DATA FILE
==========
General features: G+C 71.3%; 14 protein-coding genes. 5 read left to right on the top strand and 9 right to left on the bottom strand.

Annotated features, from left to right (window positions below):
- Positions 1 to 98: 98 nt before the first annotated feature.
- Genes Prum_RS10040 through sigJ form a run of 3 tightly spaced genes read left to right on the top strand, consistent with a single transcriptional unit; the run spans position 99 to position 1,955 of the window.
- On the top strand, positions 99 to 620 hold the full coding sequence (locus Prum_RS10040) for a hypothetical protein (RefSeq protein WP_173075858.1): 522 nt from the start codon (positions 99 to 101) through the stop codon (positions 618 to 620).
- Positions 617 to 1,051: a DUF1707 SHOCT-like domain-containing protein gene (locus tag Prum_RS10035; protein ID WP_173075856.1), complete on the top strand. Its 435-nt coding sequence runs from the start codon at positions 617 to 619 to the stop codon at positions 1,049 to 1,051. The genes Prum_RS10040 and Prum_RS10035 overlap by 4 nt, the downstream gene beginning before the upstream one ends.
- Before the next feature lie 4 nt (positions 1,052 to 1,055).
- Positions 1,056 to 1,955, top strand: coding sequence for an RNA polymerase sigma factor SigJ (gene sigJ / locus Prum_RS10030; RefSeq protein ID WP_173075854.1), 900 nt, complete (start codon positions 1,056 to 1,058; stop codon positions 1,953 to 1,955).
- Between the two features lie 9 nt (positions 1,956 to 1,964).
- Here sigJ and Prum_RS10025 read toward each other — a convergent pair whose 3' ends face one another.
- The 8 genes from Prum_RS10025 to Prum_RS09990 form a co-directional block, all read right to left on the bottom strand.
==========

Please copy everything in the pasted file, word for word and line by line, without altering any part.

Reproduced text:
General features: G+C 71.3%; 14 protein-coding genes. 5 read left to right on the top strand and 9 right to left on the bottom strand.

Annotated features, from left to right (window positions below):
- Positions 1 to 98: 98 nt before the first annotated feature.
- Genes Prum_RS10040 through sigJ form a run of 3 tightly spaced genes read left to right on the top strand, consistent with a single transcriptional unit; the run spans position 99 to position 1,955 of the window.
- On the top strand, positions 99 to 620 hold the full coding sequence (locus Prum_RS10040) for a hypothetical protein (RefSeq protein WP_173075858.1): 522 nt from the start codon (positions 99 to 101) through the stop codon (positions 618 to 620).
- Positions 617 to 1,051: a DUF1707 SHOCT-like domain-containing protein gene (locus tag Prum_RS10035; protein ID WP_173075856.1), complete on the top strand. Its 435-nt coding sequence runs from the start codon at positions 617 to 619 to the stop codon at positions 1,049 to 1,051. The genes Prum_RS10040 and Prum_RS10035 overlap by 4 nt, the downstream gene beginning before the upstream one ends.
- Before the next feature lie 4 nt (positions 1,052 to 1,055).
- Positions 1,056 to 1,955, top strand: coding sequence for an RNA polymerase sigma factor SigJ (gene sigJ / locus Prum_RS10030; RefSeq protein ID WP_173075854.1), 900 nt, complete (start codon positions 1,056 to 1,058; stop codon positions 1,953 to 1,955).
- Between the two features lie 9 nt (positions 1,956 to 1,964).
- Here sigJ and Prum_RS10025 read toward each other — a convergent pair whose 3' ends face one another.
- The 8 genes from Prum_RS10025 to Prum_RS09990 form a co-directional block, all read right to left on the bottom strand.